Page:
Offline victimization, psychological morbidity, and problematic online behavior among chinese secondary school students

Xiang Li, Daniel T.L. Shek, Esther Y.W. Shek

Research output: Journal article publicationJournal articleAcademic researchpeer-review

1 Citation (Scopus)


Despite the rise of child victimization in different societies, few researchers have exam-ined its consequences in terms of psychological morbidity (such as depression and anxiety) and problematic online behavior (such as Internet addiction and cyberbullying) in a single study. More-over, no study has investigated the role of psychological morbidity in mediating the impact of victimization on problematic online behavior (indexed by Internet addiction and cyberbullying) in a single model. Based on a survey of 2843 Chinese secondary students (49.3% male; Mage = 13.97) from six public secondary schools in Fujian, China, we found that experience of victimization was positively associated with depression and anxiety, as well as Internet addiction and cyberbullying. Depression mediated the links between victimization and both Internet addiction and cyberbullying, with the mediating effect on Internet addiction found to be stronger for girls. While anxiety did not mediate the association between victimization and cyberbullying, it mediated the relationship between victimization and Internet addiction in boys. These findings enrich our understanding of the negative outcomes of victimization, as well as directions for intervention.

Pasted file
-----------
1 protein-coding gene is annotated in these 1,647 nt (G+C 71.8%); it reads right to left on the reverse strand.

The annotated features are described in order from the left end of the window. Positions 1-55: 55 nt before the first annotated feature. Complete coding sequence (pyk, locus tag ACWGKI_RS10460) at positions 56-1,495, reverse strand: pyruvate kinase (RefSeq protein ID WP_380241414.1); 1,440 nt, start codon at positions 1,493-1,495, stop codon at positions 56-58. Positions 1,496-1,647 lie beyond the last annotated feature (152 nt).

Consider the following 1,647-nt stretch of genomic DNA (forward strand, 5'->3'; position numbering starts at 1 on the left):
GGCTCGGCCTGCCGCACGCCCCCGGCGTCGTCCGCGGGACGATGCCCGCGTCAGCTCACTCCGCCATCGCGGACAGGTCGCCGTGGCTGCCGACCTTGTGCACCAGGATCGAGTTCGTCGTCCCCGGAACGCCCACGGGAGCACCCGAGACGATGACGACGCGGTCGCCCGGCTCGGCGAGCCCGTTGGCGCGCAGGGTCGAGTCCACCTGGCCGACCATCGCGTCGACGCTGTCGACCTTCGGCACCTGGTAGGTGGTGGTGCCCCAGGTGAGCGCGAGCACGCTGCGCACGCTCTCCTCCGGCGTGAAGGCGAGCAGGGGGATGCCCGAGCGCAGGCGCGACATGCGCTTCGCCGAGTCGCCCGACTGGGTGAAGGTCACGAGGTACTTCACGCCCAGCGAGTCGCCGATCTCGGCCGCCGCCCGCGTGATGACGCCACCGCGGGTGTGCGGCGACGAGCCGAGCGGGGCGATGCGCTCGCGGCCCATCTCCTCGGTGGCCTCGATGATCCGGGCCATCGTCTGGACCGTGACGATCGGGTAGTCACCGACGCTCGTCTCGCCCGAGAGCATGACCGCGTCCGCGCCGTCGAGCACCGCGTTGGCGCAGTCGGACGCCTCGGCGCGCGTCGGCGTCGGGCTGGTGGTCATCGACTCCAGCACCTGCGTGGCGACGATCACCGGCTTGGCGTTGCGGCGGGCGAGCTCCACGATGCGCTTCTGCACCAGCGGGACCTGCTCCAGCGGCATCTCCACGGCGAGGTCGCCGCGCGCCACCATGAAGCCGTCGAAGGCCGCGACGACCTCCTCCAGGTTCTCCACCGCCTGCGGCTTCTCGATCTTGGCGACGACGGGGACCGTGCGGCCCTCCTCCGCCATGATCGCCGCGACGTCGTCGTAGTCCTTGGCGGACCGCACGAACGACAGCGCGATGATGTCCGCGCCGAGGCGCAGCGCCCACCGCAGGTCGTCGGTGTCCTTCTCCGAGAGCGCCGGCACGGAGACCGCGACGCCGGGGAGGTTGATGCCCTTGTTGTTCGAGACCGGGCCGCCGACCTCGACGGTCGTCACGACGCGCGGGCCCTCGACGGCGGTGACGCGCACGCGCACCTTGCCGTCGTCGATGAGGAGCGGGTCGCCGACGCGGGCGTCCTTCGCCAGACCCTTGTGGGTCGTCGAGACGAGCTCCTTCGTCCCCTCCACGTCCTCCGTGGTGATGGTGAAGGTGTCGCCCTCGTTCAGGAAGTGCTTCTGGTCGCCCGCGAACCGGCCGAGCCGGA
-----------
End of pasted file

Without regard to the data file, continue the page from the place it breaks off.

Original languageEnglish
Article number9462
JournalInternational Journal of Environmental Research and Public Health
Issue number18
Publication statusPublished - Sep 2021


  • Anxiety
  • Cyberbullying
  • Depression
  • Internet addiction
  • Victimization

ASJC Scopus subject areas

  • Pollution
  • Public Health, Environmental and Occupational Health
  • Health, Toxicology and Mutagenesis

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